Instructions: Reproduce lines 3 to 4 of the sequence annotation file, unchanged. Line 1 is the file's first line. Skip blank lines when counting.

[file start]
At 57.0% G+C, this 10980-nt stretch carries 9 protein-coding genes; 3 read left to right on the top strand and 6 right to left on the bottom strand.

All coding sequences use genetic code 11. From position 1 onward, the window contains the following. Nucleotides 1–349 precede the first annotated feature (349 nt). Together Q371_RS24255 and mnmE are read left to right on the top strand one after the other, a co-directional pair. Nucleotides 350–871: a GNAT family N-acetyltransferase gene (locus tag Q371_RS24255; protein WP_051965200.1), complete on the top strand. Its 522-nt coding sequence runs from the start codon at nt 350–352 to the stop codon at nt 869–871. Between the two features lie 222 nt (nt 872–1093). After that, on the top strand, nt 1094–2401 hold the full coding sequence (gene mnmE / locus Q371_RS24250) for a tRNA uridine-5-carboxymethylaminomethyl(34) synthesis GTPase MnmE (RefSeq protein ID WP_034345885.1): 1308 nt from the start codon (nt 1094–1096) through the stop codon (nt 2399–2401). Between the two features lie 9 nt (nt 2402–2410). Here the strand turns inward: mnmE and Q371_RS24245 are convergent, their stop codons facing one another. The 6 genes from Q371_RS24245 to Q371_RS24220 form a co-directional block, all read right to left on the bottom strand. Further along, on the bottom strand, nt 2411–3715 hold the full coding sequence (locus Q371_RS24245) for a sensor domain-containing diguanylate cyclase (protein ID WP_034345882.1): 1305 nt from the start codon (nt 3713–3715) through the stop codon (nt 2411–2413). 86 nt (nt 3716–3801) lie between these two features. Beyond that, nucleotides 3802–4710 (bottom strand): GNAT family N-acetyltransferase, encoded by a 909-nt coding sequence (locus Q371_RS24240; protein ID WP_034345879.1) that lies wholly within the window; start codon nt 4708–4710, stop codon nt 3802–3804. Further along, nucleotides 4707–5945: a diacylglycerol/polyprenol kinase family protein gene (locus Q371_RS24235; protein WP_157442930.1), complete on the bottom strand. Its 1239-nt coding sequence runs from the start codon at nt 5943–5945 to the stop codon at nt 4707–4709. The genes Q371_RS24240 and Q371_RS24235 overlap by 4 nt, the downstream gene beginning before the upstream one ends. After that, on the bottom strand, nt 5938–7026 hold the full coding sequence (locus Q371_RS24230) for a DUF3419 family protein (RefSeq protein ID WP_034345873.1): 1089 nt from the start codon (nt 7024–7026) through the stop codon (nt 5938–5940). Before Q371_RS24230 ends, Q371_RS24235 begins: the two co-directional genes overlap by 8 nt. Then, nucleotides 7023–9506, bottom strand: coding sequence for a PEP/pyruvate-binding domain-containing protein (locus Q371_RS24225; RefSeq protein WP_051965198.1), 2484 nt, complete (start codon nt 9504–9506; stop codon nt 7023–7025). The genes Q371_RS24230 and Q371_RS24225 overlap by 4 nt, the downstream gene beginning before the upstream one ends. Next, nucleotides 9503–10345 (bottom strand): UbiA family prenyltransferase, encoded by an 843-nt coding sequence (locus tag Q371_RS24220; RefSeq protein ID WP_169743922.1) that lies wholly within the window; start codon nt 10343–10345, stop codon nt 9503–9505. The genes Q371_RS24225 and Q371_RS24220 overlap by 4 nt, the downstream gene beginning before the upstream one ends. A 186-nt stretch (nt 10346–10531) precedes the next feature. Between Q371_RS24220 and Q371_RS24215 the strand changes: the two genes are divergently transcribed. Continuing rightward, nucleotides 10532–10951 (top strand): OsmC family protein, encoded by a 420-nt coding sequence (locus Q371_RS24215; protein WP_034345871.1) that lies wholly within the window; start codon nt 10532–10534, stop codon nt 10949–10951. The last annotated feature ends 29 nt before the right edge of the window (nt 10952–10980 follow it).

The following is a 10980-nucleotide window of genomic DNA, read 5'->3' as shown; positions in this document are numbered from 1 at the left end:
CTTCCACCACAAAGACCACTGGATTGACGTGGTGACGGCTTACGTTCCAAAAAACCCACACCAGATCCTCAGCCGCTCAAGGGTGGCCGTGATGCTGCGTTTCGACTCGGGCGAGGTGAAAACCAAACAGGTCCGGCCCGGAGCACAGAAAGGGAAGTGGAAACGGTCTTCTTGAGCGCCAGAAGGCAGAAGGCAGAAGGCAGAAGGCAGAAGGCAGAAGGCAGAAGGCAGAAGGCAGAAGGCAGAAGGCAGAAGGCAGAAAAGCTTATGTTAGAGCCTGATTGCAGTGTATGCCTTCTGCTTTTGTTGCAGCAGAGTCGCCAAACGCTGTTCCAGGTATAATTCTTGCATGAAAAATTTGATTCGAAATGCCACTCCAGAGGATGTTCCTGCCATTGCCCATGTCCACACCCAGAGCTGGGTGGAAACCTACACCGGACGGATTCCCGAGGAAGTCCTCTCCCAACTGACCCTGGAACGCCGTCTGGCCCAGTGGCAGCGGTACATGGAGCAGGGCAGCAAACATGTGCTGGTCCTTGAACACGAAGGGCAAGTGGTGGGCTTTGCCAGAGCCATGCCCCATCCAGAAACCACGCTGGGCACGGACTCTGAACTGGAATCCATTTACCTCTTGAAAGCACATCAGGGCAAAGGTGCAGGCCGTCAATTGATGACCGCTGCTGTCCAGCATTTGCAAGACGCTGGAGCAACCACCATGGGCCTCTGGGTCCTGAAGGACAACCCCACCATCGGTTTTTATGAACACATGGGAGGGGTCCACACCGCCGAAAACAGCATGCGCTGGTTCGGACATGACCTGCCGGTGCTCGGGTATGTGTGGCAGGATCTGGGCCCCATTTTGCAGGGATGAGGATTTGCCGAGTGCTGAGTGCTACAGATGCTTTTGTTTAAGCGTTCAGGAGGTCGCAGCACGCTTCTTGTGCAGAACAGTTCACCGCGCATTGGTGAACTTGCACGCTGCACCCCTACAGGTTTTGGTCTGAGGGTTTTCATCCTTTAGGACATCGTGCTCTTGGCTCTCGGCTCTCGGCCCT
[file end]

The following is a 10980-nucleotide window of genomic DNA, read 5'->3' as shown; positions in this document are numbered from 1 at the left end:
CTTCCACCACAAAGACCACTGGATTGACGTGGTGACGGCTTACGTTCCAAAAAACCCACACCAGATCCTCAGCCGCTCAAGGGTGGCCGTGATGCTGCGTTTCGACTCGGGCGAGGTGAAAACCAAACAGGTCCGGCCCGGAGCACAGAAAGGGAAGTGGAAACGGTCTTCTTGAGCGCCAGAAGGCAGAAGGCAGAAGGCAGAAGGCAGAAGGCAGAAGGCAGAAGGCAGAAGGCAGAAGGCAGAAGGCAGAAGGCAGAAAAGCTTATGTTAGAGCCTGATTGCAGTGTATGCCTTCTGCTTTTGTTGCAGCAGAGTCGCCAAACGCTGTTCCAGGTATAATTCTTGCATGAAAAATTTGATTCGAAATGCCACTCCAGAGGATGTTCCTGCCATTGCCCATGTCCACACCCAGAGCTGGGTGGAAACCTACACCGGACGGATTCCCGAGGAAGTCCTCTCCCAACTGACCCTGGAACGCCGTCTGGCCCAGTGGCAGCGGTACATGGAGCAGGGCAGCAAACATGTGCTGGTCCTTGAACACGAAGGGCAAGTGGTGGGCTTTGCCAGAGCCATGCCCCATCCAGAAACCACGCTGGGCACGGACTCTGAACTGGAATCCATTTACCTCTTGAAAGCACATCAGGGCAAAGGTGCAGGCCGTCAATTGATGACCGCTGCTGTCCAGCATTTGCAAGACGCTGGAGCAACCACCATGGGCCTCTGGGTCCTGAAGGACAACCCCACCATCGGTTTTTATGAACACATGGGAGGGGTCCACACCGCCGAAAACAGCATGCGCTGGTTCGGACATGACCTGCCGGTGCTCGGGTATGTGTGGCAGGATCTGGGCCCCATTTTGCAGGGATGAGGATTTGCCGAGTGCTGAGTGCTACAGATGCTTTTGTTTAAGCGTTCAGGAGGTCGCAGCACGCTTCTTGTGCAGAACAGTTCACCGCGCATTGGTGAACTTGCACGCTGCACCCCTACAGGTTTTGGTCTGAGGGTTTTCATCCTTTAGGACATCGTGCTCTTGGCTCTCGGCTCTCGGCCCT